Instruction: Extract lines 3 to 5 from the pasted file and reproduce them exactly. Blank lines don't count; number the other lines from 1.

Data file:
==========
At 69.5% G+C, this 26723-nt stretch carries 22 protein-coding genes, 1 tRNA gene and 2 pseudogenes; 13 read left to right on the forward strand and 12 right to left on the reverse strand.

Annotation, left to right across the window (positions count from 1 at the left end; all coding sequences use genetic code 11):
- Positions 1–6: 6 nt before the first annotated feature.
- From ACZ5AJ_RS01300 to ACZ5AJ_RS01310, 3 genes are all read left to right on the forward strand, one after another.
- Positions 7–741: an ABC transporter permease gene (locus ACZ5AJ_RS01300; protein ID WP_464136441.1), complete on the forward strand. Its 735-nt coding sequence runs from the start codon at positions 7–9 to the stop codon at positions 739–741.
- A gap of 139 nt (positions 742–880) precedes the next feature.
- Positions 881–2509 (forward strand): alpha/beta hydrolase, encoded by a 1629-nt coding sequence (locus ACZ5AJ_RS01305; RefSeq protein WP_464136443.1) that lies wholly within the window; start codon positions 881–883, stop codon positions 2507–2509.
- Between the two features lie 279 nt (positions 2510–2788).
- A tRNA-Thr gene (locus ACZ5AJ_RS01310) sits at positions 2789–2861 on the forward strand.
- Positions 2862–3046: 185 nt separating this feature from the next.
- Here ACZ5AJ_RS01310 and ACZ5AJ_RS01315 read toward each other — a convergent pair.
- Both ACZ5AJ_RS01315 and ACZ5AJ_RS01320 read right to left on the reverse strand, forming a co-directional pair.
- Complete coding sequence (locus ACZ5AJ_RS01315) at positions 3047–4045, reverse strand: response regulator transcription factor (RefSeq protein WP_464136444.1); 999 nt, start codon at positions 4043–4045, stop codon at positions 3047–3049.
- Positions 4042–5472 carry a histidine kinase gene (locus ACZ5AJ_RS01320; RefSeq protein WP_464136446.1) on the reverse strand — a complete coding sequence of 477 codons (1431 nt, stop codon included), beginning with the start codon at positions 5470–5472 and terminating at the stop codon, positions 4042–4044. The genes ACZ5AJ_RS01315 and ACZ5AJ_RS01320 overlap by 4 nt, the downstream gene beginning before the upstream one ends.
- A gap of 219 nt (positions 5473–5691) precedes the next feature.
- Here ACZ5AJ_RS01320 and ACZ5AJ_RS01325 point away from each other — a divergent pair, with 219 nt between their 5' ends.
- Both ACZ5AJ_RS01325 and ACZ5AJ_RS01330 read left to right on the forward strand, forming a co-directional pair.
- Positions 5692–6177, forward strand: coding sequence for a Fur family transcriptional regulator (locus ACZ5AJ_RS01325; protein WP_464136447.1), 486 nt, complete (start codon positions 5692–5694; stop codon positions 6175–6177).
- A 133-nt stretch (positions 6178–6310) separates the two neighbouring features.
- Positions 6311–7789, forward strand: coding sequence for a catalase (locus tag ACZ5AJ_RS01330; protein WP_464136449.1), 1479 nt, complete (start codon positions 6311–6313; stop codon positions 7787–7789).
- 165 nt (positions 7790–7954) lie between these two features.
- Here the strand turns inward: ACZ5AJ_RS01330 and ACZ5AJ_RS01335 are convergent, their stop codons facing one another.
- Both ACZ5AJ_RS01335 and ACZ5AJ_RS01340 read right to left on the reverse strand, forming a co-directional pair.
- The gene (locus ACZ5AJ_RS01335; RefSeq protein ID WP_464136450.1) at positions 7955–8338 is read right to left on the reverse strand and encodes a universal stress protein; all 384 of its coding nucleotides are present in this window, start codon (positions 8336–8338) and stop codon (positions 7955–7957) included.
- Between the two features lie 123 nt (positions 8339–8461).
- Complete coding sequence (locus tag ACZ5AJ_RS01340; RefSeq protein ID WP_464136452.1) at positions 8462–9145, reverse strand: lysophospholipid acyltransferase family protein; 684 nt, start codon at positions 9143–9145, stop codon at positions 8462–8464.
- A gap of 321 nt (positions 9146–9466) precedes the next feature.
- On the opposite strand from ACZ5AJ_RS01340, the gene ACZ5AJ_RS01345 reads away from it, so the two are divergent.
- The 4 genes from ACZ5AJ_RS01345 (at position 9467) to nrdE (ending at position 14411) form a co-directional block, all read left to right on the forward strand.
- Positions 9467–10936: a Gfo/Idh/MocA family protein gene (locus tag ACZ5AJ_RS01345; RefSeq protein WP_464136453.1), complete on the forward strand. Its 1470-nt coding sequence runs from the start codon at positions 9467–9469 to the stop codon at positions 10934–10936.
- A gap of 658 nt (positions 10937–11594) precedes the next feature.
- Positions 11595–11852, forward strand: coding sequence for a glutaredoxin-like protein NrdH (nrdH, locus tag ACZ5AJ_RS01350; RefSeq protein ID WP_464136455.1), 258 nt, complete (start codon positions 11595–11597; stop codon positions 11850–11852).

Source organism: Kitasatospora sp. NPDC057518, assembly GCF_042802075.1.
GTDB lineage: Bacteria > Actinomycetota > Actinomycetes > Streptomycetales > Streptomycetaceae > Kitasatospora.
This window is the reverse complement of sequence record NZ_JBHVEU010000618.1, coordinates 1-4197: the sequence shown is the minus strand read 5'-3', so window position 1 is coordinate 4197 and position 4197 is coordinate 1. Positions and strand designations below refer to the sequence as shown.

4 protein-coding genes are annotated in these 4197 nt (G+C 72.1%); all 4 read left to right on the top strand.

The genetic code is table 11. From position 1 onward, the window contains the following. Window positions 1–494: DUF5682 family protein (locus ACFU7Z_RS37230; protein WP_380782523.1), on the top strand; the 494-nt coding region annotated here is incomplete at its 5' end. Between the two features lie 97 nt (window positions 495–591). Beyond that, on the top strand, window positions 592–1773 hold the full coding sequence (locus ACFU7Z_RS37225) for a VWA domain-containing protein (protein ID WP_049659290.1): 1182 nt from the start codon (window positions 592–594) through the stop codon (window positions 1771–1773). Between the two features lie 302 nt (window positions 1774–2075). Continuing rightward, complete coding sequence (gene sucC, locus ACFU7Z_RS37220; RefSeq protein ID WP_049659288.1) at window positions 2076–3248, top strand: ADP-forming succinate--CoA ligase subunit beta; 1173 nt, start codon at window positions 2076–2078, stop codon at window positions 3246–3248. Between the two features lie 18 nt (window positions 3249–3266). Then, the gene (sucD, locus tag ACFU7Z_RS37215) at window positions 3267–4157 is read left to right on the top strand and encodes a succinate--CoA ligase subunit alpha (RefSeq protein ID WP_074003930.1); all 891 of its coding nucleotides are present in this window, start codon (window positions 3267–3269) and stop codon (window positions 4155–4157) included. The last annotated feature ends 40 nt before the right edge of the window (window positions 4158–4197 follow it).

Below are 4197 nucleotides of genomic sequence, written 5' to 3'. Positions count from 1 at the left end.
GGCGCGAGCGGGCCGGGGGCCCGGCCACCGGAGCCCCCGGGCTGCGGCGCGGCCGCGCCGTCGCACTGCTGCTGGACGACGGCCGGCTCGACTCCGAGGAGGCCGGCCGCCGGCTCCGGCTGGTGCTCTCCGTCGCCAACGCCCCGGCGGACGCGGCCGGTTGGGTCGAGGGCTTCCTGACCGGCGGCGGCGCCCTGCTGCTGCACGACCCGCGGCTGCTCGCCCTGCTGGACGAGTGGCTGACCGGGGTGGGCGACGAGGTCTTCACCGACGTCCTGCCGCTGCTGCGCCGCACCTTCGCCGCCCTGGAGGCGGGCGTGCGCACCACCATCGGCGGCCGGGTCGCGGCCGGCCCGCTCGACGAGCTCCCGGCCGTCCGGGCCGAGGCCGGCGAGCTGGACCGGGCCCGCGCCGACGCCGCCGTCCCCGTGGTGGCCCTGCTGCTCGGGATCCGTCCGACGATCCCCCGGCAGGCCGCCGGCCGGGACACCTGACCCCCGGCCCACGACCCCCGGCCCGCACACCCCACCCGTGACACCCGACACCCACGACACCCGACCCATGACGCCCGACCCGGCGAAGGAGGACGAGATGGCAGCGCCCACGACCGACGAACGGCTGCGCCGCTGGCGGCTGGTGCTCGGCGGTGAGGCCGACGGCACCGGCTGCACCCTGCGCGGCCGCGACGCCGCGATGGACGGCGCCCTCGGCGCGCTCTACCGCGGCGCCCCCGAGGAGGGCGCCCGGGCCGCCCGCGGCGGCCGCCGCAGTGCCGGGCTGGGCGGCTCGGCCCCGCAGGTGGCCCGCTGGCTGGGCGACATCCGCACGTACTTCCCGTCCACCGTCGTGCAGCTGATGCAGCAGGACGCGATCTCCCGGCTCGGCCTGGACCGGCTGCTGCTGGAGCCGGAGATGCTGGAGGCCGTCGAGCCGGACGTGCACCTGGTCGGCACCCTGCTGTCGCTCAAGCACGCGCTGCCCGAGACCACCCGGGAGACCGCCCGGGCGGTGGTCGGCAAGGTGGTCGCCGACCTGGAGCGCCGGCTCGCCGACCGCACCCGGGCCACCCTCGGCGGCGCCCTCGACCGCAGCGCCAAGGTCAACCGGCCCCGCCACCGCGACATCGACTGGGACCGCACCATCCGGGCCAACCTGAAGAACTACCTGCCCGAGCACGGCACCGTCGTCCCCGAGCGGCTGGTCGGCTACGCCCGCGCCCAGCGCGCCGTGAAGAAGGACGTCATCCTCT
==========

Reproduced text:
- Positions 1–6: 6 nt before the first annotated feature.
- From ACZ5AJ_RS01300 to ACZ5AJ_RS01310, 3 genes are all read left to right on the forward strand, one after another.
- Positions 7–741: an ABC transporter permease gene (locus ACZ5AJ_RS01300; protein ID WP_464136441.1), complete on the forward strand. Its 735-nt coding sequence runs from the start codon at positions 7–9 to the stop codon at positions 739–741.